557. Characteristics of remnant lymph nodes after 6 months standard chemotherapy in cervical tuberculous lymphadenitis
Session: Poster Abstract Session: Tuberculosis Treatment and Outcome
Thursday, October 27, 2016
Room: Poster Hall
Background: Cervical tuberculous lymphadenitis (CTBL) is common extrapulmonary tuberculosis. The response of CTBL to therapy may be slow or paradoxical, with frequent development of enlarging or remnant lymph nodes (LNs) during and after effective treatment. The computered tomography (CT) shows distinguish features is useful to diagnosis of CTBL. We investigated the incidence and microbiological responses of patients who had still remnant LNs on CT scan 6 months (Ms) after anti-TB chemotherapy.

Methods: Medical records of HIV-negative patients aged ≥18 years with CTBL between July 2009 and December 2015 were analyzed. Patients treated with daily 6 Ms of isoniazid, rifampin and ethambutol plus pyrazinamide for the first 2 Ms were included. After 6 Ms treatment, CT scan was taken to evaluate remnant LNs. Remnant LNs sized ≥10 ㎜ with central necrosis, peripheral rim enhancement, or perinodal infiltration on CT scan underwent fine needle aspiration/biopsy (FNA).

Results: A total of 159 patients with definite or probable CTBL had completed treatment during the study period. Twenty-six patients were excluded due to loss or ongoing follow-up. Of 133 patients were enrolled, 109 patients (81 female; mean age, 42.9 years) were taken CT scan 6 Ms after treatment. Among the 109 study patients, 34 (31.2%) patients had remnant LNs on CT scan. Remnant LNs were more common significantly on male (38.2% [13/34] vs 20% [15/75], p<0.01). Age of patients with remnant LN was significantly lower (mean years ±standard deviation, 36±14.6 vs. 46.1±16.4, p<0.01) compared to completely resolved patients. FNA taken on 12 patients revealed granuloma in 2/6 (30%). AFB and TB PCR were positive in 3/12 (25%), 8/11 (72.7%), respectively. However none of 12 samples were positive in Tb culture. There was no significant difference in treatment duration between FNA taken or not (median Ms [Interquartile range], 8 [1.8] vs 10.5 [3], p=0.16). None of patients with FNA taken had relapse during median 10.5 Ms follow-up. But one of patients without FNA had enlarged LN 2 Ms after completion of treatment.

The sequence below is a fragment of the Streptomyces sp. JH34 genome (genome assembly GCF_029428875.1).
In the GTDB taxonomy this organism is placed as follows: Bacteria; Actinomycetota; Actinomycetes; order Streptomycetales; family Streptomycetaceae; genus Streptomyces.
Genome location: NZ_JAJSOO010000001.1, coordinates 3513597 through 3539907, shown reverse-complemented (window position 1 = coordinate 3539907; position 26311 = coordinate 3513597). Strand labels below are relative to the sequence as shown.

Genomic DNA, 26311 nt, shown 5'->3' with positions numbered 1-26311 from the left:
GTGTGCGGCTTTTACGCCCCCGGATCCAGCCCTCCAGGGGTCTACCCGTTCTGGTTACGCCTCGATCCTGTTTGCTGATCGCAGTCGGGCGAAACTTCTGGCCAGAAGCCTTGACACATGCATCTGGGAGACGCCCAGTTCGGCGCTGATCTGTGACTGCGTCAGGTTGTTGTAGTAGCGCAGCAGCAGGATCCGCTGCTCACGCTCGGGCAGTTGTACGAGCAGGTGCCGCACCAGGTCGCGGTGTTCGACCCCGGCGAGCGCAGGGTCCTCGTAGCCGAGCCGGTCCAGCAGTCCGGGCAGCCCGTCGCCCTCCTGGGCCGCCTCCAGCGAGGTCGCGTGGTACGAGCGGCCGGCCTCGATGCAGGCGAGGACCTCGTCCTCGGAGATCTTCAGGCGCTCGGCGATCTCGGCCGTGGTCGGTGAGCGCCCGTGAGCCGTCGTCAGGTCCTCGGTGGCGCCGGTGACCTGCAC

Conclusion: Remnant LNs were relatively common on CT scan after 6 Ms treatment and significantly related with male gender and younger age. It might be no related with incomplete treatment or treatment failure.

Won Suk Choi, M.D.1, Young Hen Lee, M.D.2, Hyung Suk Seo, M.D.2, Soon-Young Kwon, M.D.3, Ha Eun Kang, B.S.4 and Dae Won Park, M.D.1, (1)Division of Infectious Diseases, Korea University Ansan Hospital, Ansan, Korea, The Republic of, (2)Department of Radiology, Korea University Ansan Hospital, Ansan, Korea, The Republic of, (3)Department of Otorhinolaryngology-Head and Neck Surgery, Korea Univertisy Ansan Hospital, Ansan, Korea, The Republic of, (4)Korea University College of Medicine, Seoul, Korea, The Republic of


W. S. Choi, None

Y. H. Lee, None

H. S. Seo, None

S. Y. Kwon, None

H. E. Kang, None

D. W. Park, None

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